Padmini begins to get worried about the two men and goes after them. She sees their two headless bodies on the ground and attempts to commit suicide as well. The goddess Kali stops her and tells her she will revive the men if Padmini replaces their heads on their bodies. Padmini, in her excitement, accidentally switches the two heads when she replaces them. The two men are revived: one with Devadatta’s head and Kapila’s body, and the other with Kapila’s head and Devadatta’s body.
At first, the three of them are amused by the mix-up, but when they try to return home, they discover issues. Each man believes that Padmini is his wife. Devadatta’s head claims that the head rules the body, and so she is his wife. Kapila’s head argues that his hand accepted hers at the wedding ceremony, and that the child she is carrying came from his body. Padmini is aghast, but decides to go with Devadatta’s head. Kapila does not return with them.
As the second act opens, Padmini and Devadatta are happier than they’ve ever been. She loves his newfound strength, and the two of them prepare for their child. They buy two dolls for their son. The dolls speak to the audience and reveal that over time, Devadatta’s new, strong body begins to revert to its old form. He and Padmini fight over how to treat their son, as she believes that Devadatta coddles him. The dolls tell the audience that Padmini begins to dream of Kapila. When the dolls begin to show signs of wear, Padmini asks Devadatta to get new ones and goes to show her son the forest.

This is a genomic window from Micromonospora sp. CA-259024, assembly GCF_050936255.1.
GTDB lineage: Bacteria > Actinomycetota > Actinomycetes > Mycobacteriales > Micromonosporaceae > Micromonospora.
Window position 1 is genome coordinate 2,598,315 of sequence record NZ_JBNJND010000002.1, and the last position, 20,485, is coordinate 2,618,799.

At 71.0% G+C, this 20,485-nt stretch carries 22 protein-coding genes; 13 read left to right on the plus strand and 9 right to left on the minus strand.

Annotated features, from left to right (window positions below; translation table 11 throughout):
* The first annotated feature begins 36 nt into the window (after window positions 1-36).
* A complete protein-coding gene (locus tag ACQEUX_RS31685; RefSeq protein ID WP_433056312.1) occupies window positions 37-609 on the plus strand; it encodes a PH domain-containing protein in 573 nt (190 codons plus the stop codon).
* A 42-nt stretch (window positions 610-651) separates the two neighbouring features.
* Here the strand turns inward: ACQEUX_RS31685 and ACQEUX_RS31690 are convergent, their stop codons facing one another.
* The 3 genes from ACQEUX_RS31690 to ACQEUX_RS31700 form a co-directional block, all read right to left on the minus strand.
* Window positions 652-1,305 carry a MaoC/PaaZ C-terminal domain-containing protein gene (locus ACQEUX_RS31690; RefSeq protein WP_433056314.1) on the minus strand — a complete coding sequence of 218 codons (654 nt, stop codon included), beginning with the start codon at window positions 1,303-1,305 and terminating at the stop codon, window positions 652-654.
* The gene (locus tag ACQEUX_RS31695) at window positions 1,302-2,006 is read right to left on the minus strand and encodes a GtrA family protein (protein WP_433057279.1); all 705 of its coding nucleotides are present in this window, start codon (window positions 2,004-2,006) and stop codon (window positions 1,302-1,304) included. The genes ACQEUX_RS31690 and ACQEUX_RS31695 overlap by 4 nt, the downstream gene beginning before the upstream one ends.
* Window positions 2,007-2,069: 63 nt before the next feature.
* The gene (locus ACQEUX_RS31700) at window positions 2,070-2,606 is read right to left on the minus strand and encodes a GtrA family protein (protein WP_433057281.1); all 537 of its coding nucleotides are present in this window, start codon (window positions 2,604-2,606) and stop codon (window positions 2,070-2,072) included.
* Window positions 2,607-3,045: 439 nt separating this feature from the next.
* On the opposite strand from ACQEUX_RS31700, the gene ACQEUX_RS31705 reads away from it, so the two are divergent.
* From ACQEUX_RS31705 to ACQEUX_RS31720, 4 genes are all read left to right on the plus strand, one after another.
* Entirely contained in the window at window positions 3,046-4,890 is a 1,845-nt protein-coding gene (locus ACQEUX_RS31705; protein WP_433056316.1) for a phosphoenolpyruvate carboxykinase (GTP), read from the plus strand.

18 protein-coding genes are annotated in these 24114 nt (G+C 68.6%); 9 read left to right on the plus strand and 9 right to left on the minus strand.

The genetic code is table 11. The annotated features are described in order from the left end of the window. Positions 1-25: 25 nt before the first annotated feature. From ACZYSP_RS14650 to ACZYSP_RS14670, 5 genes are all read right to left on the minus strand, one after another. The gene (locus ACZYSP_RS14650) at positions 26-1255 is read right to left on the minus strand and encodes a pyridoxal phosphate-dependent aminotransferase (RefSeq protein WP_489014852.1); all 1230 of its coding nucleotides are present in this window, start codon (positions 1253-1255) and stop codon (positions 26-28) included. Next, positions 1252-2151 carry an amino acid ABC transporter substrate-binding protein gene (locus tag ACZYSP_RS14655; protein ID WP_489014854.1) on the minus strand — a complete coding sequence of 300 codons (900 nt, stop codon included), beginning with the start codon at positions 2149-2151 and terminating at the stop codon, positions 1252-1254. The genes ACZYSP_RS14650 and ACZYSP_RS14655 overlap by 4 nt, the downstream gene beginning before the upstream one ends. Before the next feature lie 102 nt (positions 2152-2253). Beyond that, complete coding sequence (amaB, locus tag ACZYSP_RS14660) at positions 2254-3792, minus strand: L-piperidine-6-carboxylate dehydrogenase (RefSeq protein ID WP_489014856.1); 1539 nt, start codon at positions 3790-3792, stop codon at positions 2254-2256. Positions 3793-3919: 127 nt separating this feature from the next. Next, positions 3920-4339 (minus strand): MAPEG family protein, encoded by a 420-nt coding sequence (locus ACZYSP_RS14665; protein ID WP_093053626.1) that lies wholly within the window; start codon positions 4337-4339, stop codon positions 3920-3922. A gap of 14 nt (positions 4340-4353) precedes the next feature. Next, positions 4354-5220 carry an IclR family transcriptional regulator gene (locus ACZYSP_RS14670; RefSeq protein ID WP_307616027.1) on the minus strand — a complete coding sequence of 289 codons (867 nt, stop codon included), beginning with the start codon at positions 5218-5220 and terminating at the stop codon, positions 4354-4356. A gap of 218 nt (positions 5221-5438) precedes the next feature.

As Padmini travels through the woods, she discovers Kapila living there. He has regained his strength, just as Devadatta has lost his. He explains how he had to war against his body, and how he has come to accept that he is, in fact, Kapila. Padmini implies that she is attracted to him, and spends several nights with him.
Devadatta returns with the dolls and tries to find Padmini in the woods. He discovers her with Kapila, and the two decide to kill each other to put an end to the struggle between their heads and their bodies. After they have killed each other, Padmini decides to perform sati, throwing herself on their funeral pyre. The Bhagavata explains that Padmini was, in her own way, a devoted wife.
Just as the audience believes the play has ended, a second actor comes onstage saying that there was a horse walking down the street singing the national anthem. The first actor also enters, with a young boy in tow. The boy is very serious, and does not speak, laugh, or cry. It is revealed the child is Padmini’s son.
At that point, Hayavadana returns. He explains that he had asked Kali to make him complete, but instead of making him a complete human, she has made him a complete horse. Padmini’s son begins to laugh at Hayavadana, and the two sing together. Hayavadana still wishes to rid himself of his human voice, and the boy encourages him to laugh. As Hayavadana laughs more and more, his laughter turns into a horse’s neigh, and he thus becomes a complete horse.
The Bhagavata concludes the story by marveling at the mercy of Ganesha, who has fulfilled the desires of Hayavadana and the young boy. He says that it is time to pray, and Padmini, Devadatta, and Kapila join in thanking the Lord for ensuring the completion and success of the play.